If you’ve been looking into new bathroom surfaces for your home, you’ve undoubtedly looked into different options based on how they look and feel. But did you ever stop to consider what kind of maintenance they might need and how they’ll hold up over the long term?

There are some materials out there that look gorgeous in the store but need to be re-sealed every six months, setting you up for a twice-a-year project whether you want one or not.

So the first question you should ask in the store is: Does this product need to be sealed regularly? If it does and you fail to perform this maintenance, in a couple of years your beautiful new countertops or shower could become pitted and discolored.
If you’re not into spending extra time scrubbing & maintaining your bathroom surfaces, you may want to look into a material that requires minimal regular maintenance.

An example of this is the cultured marble offered by Sand and Swirl, which custom-makes countertops, sinks, backsplashes, showers, windowsills and baseboards at its facility in Ogden.

Another question to ask is how effective the material is at keeping out water damage and mold. Traditional materials like tile, while they can be quite pretty, tend to be less effective at this.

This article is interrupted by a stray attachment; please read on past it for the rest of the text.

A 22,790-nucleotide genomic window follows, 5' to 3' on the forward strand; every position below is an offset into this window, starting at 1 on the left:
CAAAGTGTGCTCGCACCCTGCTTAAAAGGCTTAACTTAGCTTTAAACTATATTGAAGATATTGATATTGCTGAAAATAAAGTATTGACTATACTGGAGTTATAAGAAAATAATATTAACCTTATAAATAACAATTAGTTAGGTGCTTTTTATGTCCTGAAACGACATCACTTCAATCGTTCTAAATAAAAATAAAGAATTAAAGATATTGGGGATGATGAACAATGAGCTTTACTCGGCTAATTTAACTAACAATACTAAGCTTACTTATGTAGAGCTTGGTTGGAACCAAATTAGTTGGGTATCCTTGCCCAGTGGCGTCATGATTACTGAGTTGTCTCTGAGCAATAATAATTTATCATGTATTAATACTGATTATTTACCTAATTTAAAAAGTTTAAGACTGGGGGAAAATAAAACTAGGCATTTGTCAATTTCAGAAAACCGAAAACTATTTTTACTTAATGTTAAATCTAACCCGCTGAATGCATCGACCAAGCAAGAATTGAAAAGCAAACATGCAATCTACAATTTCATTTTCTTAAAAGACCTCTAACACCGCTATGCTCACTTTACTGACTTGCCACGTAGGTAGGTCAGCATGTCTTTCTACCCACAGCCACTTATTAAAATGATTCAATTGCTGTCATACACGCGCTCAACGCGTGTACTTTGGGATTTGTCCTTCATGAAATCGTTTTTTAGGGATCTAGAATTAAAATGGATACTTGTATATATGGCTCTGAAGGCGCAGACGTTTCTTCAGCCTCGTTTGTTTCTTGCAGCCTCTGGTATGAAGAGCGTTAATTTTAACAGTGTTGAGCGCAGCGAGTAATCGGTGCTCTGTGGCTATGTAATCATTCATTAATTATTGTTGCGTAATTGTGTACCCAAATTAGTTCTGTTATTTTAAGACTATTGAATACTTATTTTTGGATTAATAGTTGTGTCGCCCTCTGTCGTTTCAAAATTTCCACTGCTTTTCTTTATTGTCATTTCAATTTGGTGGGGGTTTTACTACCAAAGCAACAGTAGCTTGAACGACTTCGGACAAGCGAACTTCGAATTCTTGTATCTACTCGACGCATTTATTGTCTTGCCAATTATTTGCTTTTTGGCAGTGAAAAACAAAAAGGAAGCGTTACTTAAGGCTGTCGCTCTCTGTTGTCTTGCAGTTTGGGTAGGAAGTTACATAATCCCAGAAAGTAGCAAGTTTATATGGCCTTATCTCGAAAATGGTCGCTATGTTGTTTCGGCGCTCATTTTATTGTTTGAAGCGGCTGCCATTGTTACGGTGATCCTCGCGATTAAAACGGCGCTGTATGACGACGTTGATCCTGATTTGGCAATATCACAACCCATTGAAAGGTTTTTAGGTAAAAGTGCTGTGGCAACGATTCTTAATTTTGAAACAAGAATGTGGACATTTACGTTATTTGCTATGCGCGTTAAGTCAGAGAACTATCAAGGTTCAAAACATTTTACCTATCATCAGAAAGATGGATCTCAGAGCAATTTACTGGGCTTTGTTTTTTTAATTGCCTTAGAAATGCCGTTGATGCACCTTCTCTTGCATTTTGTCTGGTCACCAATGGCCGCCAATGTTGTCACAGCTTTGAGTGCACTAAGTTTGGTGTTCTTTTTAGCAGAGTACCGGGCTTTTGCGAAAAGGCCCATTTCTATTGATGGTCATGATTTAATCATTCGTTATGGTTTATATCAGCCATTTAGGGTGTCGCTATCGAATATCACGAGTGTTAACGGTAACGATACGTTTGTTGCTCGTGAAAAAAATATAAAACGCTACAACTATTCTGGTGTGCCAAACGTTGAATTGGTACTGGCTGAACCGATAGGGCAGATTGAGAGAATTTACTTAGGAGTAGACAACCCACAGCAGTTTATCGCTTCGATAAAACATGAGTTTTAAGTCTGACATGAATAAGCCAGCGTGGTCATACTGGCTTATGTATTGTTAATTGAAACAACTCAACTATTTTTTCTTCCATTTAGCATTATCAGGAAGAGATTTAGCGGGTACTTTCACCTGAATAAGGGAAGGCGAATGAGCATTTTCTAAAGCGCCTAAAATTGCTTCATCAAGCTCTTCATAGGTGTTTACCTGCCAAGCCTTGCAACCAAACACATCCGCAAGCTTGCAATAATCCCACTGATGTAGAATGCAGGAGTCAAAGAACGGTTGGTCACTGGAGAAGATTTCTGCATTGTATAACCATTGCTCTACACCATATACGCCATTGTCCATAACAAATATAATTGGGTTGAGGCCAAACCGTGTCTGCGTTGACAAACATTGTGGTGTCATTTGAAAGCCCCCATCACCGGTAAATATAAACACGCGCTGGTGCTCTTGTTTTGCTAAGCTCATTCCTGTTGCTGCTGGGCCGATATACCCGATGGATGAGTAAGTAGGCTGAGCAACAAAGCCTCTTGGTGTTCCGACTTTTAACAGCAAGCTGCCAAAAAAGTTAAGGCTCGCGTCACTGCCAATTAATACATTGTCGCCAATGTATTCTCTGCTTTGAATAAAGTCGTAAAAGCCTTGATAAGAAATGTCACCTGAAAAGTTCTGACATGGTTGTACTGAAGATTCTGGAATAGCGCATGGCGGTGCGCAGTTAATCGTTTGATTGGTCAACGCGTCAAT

In fact, I’ve had a contractor tell me they’ve never pulled out tile and not found mold behind it. People can have little voids in their grout and not even know it.

Cultured marble, which has the look of marble & stone but is made with a combination of natural and synthetic materials – is sealed & designed to be easy to clean and maintain.

Proper installation is done with high grade mildew-resistant silicone in the joints, and a good installation will insure the longevity of the finished product.

The main thing to remember in terms of maintenance is to avoid using abrasive cleaners and rough cloths.
Norwex products are recommended for cleaning, but regular household cleaners can be used with a soft cloth. The best way to determine whether a cleaner will be safe for cultured marble is to rub it between your fingers; if you feel any grit, then don’t use it.
If you’re feeling really motivated, waxing those surfaces once in a while can give them a new shine – just like waxing your car. But of course that isn’t necessary to maintain them.

Also, you should keep in mind bathroom surfaces are typically made of a material that’s softer than kitchen countertops, so it’s important to avoid using sharp objects or toys on the surface in a manner that could scratch it. Also, use a hot pad under things that generate heat, such as curling irons, and avoid scalding water temperatures over 140 degrees.

If you do get a scratch in the gel coat of a cultured marble surface, it can be buffed out using an electric buffer.

For low-maintenance bathroom surfaces, cultured marble is the way to go.